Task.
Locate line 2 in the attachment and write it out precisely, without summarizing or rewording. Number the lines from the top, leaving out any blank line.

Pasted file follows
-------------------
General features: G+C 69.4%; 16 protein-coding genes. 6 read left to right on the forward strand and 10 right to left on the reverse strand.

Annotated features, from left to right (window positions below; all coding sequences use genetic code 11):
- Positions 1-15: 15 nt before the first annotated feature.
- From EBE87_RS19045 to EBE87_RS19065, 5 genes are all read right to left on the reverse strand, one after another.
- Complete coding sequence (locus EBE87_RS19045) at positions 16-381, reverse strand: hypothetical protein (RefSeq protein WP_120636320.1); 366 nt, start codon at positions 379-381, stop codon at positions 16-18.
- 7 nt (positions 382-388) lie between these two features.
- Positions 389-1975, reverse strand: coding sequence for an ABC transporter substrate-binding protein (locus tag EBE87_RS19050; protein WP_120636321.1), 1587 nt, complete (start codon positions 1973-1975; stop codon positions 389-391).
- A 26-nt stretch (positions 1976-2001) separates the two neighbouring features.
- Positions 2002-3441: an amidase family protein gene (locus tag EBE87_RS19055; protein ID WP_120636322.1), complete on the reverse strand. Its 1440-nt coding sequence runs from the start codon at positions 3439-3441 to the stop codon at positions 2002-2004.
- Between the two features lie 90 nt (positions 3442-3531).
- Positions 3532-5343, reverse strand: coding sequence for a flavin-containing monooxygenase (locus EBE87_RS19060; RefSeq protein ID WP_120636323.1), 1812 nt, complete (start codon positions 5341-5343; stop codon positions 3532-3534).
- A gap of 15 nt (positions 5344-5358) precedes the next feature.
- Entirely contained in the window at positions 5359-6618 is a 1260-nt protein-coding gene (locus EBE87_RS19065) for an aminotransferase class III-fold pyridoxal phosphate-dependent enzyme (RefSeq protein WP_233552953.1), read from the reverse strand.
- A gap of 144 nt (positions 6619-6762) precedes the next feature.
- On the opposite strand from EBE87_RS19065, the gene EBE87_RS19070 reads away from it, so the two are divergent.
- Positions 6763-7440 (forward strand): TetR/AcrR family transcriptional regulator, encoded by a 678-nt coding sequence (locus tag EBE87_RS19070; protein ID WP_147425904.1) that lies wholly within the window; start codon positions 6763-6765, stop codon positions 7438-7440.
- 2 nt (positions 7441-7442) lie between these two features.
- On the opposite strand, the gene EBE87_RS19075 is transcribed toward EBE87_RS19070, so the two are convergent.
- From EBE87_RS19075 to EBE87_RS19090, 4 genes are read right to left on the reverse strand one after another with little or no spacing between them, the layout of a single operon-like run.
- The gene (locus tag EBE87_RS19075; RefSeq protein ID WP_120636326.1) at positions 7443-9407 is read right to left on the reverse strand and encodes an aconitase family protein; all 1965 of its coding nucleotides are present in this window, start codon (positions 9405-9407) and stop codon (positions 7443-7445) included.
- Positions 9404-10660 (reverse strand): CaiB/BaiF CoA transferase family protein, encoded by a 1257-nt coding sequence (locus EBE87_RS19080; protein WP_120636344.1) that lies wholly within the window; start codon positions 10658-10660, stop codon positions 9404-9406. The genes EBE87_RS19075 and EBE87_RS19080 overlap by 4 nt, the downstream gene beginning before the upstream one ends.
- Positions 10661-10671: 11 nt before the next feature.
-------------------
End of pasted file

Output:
Annotated features, from left to right (window positions below; all coding sequences use genetic code 11):